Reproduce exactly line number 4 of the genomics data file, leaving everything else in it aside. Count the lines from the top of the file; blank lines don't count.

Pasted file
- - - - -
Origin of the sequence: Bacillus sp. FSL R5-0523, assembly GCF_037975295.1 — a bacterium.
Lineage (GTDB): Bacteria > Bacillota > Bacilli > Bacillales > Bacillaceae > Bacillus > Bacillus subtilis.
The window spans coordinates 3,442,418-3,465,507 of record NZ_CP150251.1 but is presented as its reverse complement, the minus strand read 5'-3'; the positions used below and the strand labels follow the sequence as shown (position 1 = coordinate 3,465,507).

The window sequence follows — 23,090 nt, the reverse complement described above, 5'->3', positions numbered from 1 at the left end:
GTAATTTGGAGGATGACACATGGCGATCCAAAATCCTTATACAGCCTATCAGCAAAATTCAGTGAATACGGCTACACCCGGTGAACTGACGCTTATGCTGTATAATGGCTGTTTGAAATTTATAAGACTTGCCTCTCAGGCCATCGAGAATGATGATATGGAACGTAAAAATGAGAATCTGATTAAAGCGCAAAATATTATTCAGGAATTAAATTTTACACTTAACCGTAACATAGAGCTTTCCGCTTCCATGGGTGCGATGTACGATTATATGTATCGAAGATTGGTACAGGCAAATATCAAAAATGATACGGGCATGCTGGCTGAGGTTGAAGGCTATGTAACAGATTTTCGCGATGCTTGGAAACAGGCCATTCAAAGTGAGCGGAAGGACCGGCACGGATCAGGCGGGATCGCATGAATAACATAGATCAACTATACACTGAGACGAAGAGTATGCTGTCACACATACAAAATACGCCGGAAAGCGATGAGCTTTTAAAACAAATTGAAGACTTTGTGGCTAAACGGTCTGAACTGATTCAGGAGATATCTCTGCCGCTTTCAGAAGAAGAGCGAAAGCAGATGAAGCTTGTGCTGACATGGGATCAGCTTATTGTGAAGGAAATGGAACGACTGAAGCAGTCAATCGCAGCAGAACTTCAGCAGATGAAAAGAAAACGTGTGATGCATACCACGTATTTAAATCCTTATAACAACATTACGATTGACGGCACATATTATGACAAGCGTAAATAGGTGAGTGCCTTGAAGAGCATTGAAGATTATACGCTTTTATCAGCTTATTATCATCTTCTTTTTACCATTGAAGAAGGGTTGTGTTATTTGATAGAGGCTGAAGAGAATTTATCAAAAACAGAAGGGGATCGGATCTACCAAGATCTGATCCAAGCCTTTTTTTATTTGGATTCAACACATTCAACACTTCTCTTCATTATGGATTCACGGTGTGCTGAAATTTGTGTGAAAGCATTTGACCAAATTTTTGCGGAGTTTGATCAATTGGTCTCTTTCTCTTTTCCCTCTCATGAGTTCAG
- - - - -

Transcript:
The window sequence follows — 23,090 nt, the reverse complement described above, 5'->3', positions numbered from 1 at the left end: